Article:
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  46. The Problems with the Burdens of Judgment.Gozde Hussain - 2018 - Philosophy and Public Issues - Filosofia E Questioni Pubbliche 8 (1):155-192.
    This paper challenges one of the main contributions of Political Liberalism (PL), namely the burdens of judgment (BoJ), on the grounds that it is superfluous to the project of excluding matters of the good from politics and it makes PL susceptible to a scepticism objection. From Rawls’s PL, we can extract two arguments for epistemic restraint in the public realm. The first is a moral argument based on the principles of fairness and reciprocity. The second is an epistemic argument derived (...)
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  47. Kidney Sales and the Burden of Proof.Julian Koplin & Michael Selgelid - 2019 - Journal of Practical Ethics 7 (3):32-53.
    Janet Radcliffe Richards’ The Ethics of Transplants outlines a novel framework for moral inquiry in practical contexts and applies it to the topic of paid living kidney donation. In doing so, Radcliffe Richards makes two key claims: that opponents of organ markets bear the burden of proof, and that this burden has not yet been satisfied. This paper raises four related objections to Radcliffe Richards’ methodological framework, focusing largely on how Radcliffe Richards uses this framework in her discussion (...)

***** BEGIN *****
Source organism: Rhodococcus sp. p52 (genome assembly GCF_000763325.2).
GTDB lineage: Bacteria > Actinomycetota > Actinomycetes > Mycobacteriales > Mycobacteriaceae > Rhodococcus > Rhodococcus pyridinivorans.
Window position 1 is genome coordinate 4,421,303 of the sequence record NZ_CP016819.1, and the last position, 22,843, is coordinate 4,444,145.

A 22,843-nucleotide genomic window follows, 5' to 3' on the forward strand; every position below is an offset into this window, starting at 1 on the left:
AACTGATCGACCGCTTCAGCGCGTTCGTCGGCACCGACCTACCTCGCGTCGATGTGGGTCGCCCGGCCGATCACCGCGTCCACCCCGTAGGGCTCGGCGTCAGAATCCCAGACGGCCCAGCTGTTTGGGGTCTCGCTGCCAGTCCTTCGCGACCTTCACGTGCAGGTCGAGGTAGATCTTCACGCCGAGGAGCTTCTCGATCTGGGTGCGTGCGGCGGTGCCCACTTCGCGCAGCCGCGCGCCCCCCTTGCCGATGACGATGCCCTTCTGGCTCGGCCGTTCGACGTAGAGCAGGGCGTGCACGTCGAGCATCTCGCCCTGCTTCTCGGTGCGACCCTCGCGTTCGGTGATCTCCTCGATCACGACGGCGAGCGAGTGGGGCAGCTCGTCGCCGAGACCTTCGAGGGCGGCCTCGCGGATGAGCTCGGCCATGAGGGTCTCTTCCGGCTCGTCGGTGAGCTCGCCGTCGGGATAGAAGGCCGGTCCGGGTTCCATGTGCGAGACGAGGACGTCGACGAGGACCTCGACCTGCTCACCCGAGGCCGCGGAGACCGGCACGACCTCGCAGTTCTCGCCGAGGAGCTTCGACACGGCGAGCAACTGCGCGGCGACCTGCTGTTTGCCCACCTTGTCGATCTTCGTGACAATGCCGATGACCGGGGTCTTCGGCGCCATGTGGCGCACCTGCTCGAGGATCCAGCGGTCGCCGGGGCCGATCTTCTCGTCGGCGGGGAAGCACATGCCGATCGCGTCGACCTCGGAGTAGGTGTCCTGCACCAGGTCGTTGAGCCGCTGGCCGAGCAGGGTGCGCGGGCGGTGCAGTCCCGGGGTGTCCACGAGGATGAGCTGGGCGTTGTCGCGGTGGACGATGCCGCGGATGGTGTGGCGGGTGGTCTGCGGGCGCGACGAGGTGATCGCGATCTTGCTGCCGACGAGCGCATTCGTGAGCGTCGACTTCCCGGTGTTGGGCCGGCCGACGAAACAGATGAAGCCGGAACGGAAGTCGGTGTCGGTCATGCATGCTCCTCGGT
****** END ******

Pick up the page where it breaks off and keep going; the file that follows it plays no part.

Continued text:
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  48. The Burden of Choice, the Complexity of the World and Its Reduction: The Game of Go/Weiqi as a Practice of "Empirical Metaphysics.Andrzej Nowak - 2018 - Avant: Trends in Interdisciplinary Studies 9 (3):101-125.
    The main aim of the text is to show how a game of Go (Weiqi, baduk, Igo) can serve as a model representation of the ontological-metaphysical aspect of the actor–network theory (ANT). An additional objective is to demonstrate in return that this ontological-metaphys⁠ical aspect of ANT represented on Go/Weiqi game model is able to highlight the key aspect of this theory—onto-methodological praxis.
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  49. FINANCIAL DEVELOPMENT AND ACCESS TO FUNDING: THE CASE OF SMALL AND MEDIUM-SIZED ENTERPRISES IN VIETNAM.Joshua Mcveagh-Holness - 2018 - Dissertation, University of Bristol
    Over the past three decades, Vietnam has transitioned from an agrarian-based, centrally planned economy to a mixed economy with emerging market status. Additionally, projections indicate that Vietnam will be one of the world’s largest economies by 2050 if growth is sustained at present rates. The evolution of the financial sector, which began with the Doi Moi reforms in the mid-1980s, has been central to facilitating this growth. As the economy has expanded, Vietnam has maintained a gradualist approach to developing (...)
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  50. The Burden of Autonomy, Non-combatant Immunity and Humanitarian Intervention.William Cornwell - 2005 - Ethical Perspectives 12 (3):341-355.
    Michael Walzer argues that except in cases involving genocide or mass slaughter, humanitarian intervention is unjustifiable because “citizens get the government they deserve, or, at least, the government for which they are ‘fit.’”Yet, if people are autonomous and deserve the government that rules over them, then it would seem that they are responsible for the government’s actions, including their nation’s wars of aggression.That line of thought undermines the doctrine of noncombatant immunity, which is perhaps the most important of Walzer’s jus (...)